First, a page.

Last month the deputy coroner for West Yorkshire, Professor Paul Marks, announced the outcome of an inquest into the death of Gareth Oates. Gareth died on March 2nd 2010, less than a month after his 18th birthday. He threw himself under a train at Marsden Station.
‘There was a global failure in his assessment, management and access to specialist services, amounting to neglect,’
Coroner Prof Paul Marks
This was a desperately sad case. Gareth was a high-functioning autistic young man. The coroner was aware that a number of state agencies had been involved in Gareth’s care, so he decided to hold a full inquiry into the cause of death under Article 2 of the European Court of Human Rights.
A coroner’s role is limited by law to answering four factual questions:
A coroner may not make findings of civil or criminal liability.
Gareth had a diagnosis of autism when he was very young. He had a statement of special educational needs. At 11 years, he began to express suicidal thoughts. He had considerable support at school, and managed to weather some stormy periods. In 2008, aged 16, he went to a college of further education. He found the transition difficult, because the 25-hour a week one-to-one support which he had at school was withdrawn.
Gareth experienced bullying from local youths, sometimes on his way to college and sometimes at college. In July 2009, after college had broken up, he went to some cliffs in Sheringham, Norfolk, with the intention of throwing himself off. He left his mother a voicemail to say he was committing suicide, and a suicide note. He then changed his mind. The police detained him under the Mental Health Act 1983, section 136. A hospital psychiatrist and a social worker concluded that he was not suitable for admission for hospital.
Thereafter, Gareth and his mother experienced great difficulty trying to access any services. The family was repeatedly told that there was a gap in services for people like Gareth. Unfortunately, it seems that this is an all too common problem for young people with autistic spectrum disorder. Eventually, he was able to access specialist counselling.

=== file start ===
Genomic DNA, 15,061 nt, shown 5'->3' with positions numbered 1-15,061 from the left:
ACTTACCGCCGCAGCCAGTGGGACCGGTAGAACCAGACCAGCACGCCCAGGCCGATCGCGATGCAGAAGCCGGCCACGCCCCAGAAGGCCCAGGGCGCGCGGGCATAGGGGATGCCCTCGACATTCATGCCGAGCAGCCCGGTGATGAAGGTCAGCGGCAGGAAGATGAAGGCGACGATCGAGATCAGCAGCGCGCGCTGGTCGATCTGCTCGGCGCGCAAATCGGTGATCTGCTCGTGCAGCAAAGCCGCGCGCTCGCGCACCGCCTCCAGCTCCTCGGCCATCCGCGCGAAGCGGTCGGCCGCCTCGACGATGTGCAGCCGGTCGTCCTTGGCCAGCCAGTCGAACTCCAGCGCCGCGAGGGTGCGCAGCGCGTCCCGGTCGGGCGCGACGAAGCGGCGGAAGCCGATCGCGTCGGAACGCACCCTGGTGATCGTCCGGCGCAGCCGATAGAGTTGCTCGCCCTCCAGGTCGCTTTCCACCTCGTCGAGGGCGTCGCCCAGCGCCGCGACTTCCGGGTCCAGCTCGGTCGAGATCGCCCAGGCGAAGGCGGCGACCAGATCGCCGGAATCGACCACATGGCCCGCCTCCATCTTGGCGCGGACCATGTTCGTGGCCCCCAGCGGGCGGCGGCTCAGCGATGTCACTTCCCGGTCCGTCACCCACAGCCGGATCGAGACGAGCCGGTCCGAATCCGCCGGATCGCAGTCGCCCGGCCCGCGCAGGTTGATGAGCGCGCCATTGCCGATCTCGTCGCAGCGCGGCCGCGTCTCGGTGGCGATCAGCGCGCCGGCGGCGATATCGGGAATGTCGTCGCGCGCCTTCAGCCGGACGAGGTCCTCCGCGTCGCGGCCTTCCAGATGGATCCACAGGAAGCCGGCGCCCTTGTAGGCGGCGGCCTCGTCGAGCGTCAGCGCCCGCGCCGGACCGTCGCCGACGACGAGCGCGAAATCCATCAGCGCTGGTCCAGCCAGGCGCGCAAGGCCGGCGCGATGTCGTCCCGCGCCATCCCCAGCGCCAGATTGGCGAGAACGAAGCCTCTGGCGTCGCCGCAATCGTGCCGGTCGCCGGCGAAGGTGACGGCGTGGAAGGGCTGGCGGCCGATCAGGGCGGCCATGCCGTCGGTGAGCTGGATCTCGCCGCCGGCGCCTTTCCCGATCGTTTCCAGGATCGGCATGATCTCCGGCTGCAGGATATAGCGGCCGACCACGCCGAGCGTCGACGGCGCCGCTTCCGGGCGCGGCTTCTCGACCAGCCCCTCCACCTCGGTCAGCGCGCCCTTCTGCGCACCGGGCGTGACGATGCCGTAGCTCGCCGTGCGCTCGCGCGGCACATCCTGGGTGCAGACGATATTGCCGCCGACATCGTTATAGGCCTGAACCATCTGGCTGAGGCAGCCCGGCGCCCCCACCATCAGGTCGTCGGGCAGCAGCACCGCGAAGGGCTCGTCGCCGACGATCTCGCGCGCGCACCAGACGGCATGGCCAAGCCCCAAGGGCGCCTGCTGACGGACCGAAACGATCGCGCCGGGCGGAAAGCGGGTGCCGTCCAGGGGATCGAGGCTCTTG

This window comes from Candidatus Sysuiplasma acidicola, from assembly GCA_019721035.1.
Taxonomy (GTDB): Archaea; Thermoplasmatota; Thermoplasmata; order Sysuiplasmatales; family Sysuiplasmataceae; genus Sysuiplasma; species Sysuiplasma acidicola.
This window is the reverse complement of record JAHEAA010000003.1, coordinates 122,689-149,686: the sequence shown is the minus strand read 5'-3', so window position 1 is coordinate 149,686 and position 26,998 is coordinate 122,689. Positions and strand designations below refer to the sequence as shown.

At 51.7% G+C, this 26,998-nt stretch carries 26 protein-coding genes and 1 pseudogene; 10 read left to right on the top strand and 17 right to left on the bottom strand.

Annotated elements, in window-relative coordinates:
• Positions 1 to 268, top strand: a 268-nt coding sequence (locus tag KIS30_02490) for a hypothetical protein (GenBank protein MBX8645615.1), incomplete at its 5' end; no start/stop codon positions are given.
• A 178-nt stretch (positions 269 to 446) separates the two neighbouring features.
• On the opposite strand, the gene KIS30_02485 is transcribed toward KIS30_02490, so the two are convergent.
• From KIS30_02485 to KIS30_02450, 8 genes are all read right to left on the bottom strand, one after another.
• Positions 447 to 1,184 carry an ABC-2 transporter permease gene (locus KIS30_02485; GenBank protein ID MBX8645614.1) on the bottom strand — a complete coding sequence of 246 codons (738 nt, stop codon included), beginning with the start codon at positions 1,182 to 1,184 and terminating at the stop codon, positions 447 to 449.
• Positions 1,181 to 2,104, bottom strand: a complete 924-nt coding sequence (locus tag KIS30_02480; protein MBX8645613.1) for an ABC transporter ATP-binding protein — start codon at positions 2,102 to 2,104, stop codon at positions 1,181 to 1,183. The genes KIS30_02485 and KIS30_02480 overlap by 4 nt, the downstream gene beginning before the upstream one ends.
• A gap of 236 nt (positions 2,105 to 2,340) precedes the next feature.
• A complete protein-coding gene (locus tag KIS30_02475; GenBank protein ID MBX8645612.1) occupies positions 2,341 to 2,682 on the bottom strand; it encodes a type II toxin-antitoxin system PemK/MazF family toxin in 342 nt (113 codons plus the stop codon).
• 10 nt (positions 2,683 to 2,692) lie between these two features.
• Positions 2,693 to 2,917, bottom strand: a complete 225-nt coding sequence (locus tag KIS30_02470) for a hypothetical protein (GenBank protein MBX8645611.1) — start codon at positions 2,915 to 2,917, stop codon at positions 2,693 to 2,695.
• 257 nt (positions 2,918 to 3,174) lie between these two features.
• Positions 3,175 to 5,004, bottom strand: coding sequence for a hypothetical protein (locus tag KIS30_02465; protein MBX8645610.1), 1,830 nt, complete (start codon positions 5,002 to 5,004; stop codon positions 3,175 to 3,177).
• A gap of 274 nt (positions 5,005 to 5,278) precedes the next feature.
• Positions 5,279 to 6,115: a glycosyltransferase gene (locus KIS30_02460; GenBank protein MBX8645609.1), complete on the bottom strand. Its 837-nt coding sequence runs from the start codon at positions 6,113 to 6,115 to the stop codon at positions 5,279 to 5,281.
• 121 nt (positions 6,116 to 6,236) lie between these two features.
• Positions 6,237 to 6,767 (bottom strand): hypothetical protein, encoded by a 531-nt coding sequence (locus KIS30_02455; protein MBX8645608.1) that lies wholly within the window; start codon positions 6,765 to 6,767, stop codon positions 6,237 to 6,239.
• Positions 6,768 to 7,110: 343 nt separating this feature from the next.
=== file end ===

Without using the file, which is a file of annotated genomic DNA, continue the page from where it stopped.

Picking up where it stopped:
Early in 2010, Gareth started expressing suicidal thoughts again, and was assessed by a community mental health team. They referred him to a psychiatrist. Gareth committed suicide the day after he saw the psychiatrist, who could find no signs of mental illness.
The coroner heard evidence from mental health experts and the author of a serious case review commissioned by Suffolk County Council. He accepted evidence that there was a number of failings in Gareth’s psychiatric management amounting to ‘gross failure’. In particular, he accepted evidence that:
Recording a narrative verdict of suicide, the coroner said that the failings amounted to ‘neglect’. In his view, on the balance of probabilities, either detention under the Mental Health Act or treatment with drugs would have averted Gareth’s death. He noted that the Autism Act 2009 ironically came into force in 2010. He expressed his intention to write (under the Coroners’ Rules, rule 43) to the Secretary of State for Health and to the Royal College of Psychiatrists about the gap in psychiatric services for 16-18 year olds and to Suffolk County Council for a report on its progress in implementing its obligations under the Autism Act 2009. It is to be hoped that the Coroner’s report will help to improve services for young people like Gareth nationally.